Talmud Tips

For the week ending 16 November 2013 / 13 Kislev 5774

Yoma 9 - 15

by Rabbi Moshe Newman
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“For the people of the First Beit Hamikdash, who revealed their transgressions (did them openly without hiding them), the length of their exile was revealed (70 years); but for the people of the Second Beit Hamikdash, who did not reveal their transgressions, the length of their exile was not revealed.”

The gemara explains that people of the the First Beit Hamikdash violated the three major transgressions of idolatry, immorality and murder. These were all done openly. During the Second Beit Hamikdash the reason cited for the destruction and exile is “senseless hatred” — a transgression that was in their hearts despite their acting “civilized” to each other in public.

The Maharsha likens the more serious nature of the latter to the more serious transgression of a “ganav” (a “sneaky thief”), as opposed the the less serious action of a “gazalan” (brazen robber). The ganav shows greater fear of Man than of G-d, while the gazlan equates both Man and G-d in his behavior. So, just as a ganav, who hides his violation, deserves greater punishment, likewise the people during the Second Beit Hamikdash hid their transgression and deserved greater punishment.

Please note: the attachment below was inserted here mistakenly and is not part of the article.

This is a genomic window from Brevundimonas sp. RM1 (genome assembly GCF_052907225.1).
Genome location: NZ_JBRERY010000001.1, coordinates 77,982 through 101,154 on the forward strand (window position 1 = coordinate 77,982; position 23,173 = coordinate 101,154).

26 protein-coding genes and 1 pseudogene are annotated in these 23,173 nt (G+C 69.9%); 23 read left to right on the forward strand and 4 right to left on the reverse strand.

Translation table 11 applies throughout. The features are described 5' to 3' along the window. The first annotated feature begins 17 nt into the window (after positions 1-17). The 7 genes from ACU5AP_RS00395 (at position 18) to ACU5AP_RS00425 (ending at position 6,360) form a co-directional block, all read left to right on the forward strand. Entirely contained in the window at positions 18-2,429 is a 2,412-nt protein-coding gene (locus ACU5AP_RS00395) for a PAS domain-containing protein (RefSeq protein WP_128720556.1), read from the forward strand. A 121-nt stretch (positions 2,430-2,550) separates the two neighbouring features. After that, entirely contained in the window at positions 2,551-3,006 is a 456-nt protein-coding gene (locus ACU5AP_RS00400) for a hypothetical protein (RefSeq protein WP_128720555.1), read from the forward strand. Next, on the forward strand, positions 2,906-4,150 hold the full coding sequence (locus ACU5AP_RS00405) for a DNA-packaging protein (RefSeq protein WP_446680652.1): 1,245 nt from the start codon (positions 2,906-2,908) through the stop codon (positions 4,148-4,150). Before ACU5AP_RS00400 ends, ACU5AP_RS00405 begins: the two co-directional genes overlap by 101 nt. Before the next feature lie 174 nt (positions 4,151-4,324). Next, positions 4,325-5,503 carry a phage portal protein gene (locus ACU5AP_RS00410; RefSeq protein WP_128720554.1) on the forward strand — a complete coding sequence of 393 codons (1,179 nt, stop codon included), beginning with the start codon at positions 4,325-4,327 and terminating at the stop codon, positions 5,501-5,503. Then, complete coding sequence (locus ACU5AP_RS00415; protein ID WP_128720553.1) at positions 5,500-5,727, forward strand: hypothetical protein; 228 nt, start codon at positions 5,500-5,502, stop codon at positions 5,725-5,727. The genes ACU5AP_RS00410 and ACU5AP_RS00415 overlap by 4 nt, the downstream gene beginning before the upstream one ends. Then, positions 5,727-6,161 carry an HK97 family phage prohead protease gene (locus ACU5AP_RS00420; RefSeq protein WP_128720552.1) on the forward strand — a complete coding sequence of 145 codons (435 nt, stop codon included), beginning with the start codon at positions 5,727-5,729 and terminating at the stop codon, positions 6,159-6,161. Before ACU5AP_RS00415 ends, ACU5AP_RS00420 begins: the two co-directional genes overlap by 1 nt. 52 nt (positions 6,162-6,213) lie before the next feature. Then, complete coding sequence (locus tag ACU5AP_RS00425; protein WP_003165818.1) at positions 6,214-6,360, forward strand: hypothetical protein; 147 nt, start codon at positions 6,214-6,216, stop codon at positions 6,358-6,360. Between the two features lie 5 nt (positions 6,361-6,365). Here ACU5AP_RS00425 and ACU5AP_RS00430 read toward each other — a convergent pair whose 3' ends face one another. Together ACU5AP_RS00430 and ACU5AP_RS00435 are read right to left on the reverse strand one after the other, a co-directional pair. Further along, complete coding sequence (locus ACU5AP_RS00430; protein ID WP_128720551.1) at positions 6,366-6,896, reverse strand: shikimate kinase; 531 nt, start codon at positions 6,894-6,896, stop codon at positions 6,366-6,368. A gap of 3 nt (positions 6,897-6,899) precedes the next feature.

• Yoma 9b

A mezuzah for privately owned property needs checking twice every seven years; whereas a mezuzah for a public property needs checking only twice in a Yovel (50 years)”.

These halachot are taught in beraita on our daf. Even though the mezuza was kosher when first written and affixed to these places, there is concern that it may have rotted or been stolen over time.Publicproperty includes places such as the gates of courtyards and cities. (Rashi)

Why does a public mezuzah require far less-frequent checking? Rashi explains that if the Sages decreed to check the public ones more often, each person would say, “”Let the other people check it!”

  • Yoma 11a

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